[40]

A. S. PerelsonA. U. NeumannM. MarkowitzJ. M. Leonard and D. D. Ho, HIV-1 dynamics in vivo: Virion clearance rate, infected cell life-span, and viral generation time, Science, 271 (1996), 1582-1586. Google Scholar

[41]

A. N. Phillips, Reduction of HIV concentration during acute infection: independence from a specific immune response, Science, 271 (1996), 497-499. Google Scholar

[42]

L. S. Pontryagin, V. G. Boltyanski, R. V. Gamkrelidze and E. F. Mischenko, Mathematical Theory of Optimal Processes, Wiley, New York, 1964.Google Scholar

[43]

R. M. RibeiroS. Bonhoeffer and M. A. Nowak, The frequency of resistant mutant virus before antiviral therapy, AIDS, 12 (1998), 461-465. Google Scholar

[44]

R. M. Ribeiro and S. Bonhoeffer, Production of resistant HIV mutants during antiretroviral therapy, Proc. Natl. Acad. Sci. U.S.A., 97 (2000), 7681-7686. Google Scholar

[45]

R. M. RibeiroA. Lo and A. S. Perelson, Dynamics of hepatitis B virus infection, Microbes Infect., 4 (2002), 829-835. Google Scholar

[46]

R. M. RibeiroL. QinL. L. ChavezD. LiS. G. Self and A. S. Perelson, Estimation of the initial viral growth rate and basic reproductive number during acute HIV-1 infection, J. Virol., 84 (2010), 6096-6102. Google Scholar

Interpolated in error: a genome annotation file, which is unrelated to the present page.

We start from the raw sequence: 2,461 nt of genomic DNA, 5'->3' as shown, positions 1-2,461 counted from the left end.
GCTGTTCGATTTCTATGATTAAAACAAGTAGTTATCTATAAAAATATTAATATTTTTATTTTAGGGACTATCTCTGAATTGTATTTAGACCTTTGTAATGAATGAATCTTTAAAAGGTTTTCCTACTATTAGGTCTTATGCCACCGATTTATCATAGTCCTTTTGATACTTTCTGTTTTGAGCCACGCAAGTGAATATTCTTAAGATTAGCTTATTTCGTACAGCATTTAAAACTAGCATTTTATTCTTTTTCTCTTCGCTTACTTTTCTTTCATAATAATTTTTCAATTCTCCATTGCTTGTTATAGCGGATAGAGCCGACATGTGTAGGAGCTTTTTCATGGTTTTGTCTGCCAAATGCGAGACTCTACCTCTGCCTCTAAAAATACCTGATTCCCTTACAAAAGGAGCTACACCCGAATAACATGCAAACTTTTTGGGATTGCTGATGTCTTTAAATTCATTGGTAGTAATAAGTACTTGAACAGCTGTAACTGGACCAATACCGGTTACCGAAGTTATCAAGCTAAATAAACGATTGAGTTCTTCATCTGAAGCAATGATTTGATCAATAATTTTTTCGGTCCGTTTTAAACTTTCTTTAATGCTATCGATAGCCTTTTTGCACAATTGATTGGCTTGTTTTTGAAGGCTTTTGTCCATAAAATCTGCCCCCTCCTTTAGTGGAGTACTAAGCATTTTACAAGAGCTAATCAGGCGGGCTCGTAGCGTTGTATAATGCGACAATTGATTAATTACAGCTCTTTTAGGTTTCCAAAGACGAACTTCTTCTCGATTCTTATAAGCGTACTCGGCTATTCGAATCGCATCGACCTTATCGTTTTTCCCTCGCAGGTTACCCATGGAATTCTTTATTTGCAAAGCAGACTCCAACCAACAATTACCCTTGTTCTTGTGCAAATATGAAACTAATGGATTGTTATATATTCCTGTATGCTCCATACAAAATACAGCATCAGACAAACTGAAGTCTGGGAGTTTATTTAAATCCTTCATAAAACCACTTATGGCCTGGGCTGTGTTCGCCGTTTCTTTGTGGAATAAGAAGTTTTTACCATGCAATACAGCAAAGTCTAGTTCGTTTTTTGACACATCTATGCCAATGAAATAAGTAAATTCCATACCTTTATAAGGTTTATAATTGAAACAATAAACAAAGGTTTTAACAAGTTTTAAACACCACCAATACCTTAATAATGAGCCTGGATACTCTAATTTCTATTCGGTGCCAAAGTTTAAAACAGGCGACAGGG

[47]

L. Rong and A. S. Perelson, Modeling HIV persistence, the latent reservoir, and viral blips, J. Theor. Biol., 260 (2009), 308-331. Google Scholar

[48]

L. Rong and A. S. Perelson, Modeling latently infected cell activation: Viral and latent reservoir persistence, and viral blips in HIV-infected patients on potent therapy, PLoS Comput. Biol., 5 (2009), e1000533, 18pp. Google Scholar

[49]

D. I. RosenbloomA. L. HillS. A. RabiR. F. Siliciano and M. A. Nowak, Antiretroviral dynamics determines HIV evolution and predicts therapy outcome, Nat. Med., 18 (2012), 1378-1385. Google Scholar

[50]

S. K. SarinB. S. SandhuB. C. SharmaM. JainJ. Singh and V. Malhotra, Beneficial effects of 'lamivudine pulse' therapy in HBeAg-positive patients with normal ALT, J. Viral. hpat., 11 (2004), 552-558. Google Scholar

[51]

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Figure 1.  (Case 1) The graph of function $g(I)$ with $b_1 = 4$, $b_2 = 2$, $M_1 = 5$ and $M_2 = 5$
Figure 2.  (Case 2) The graph on the left hand side is the function $g(I)$ with $b_1 = 90$, $b_2 = 80$, $M_1 = 4$ and $M_2 = 6$. The graph of $g(I)$ with $I>-M_1$ is enlarged on the right hand side. Point A is a local maximum with coordinates $(I_2^{*}, g(I_2^{*}))$ = (8.9282, 14.3078). Point B is an infection point with coordinates $(I_1^{**}, g(I_1^{**}))$ = (15.8723, 13.8299). Point C is the intersection point of $y = g(I)$ and $y=b_1-b_2$. Its coordinates is ($I_{{\mathop{\rm int}}}, g(I_{{\mathop{\rm int}}}))$ = (2.000, 10)
Figure 3.  Type 1 immune induction function (referred as a function valid in Bonhoeffer sense.) The parameters are $b_1 = 4$, $M_1 =100$, $b_2 = 2.5$, $M_2 = 120$ and $d_E = 0$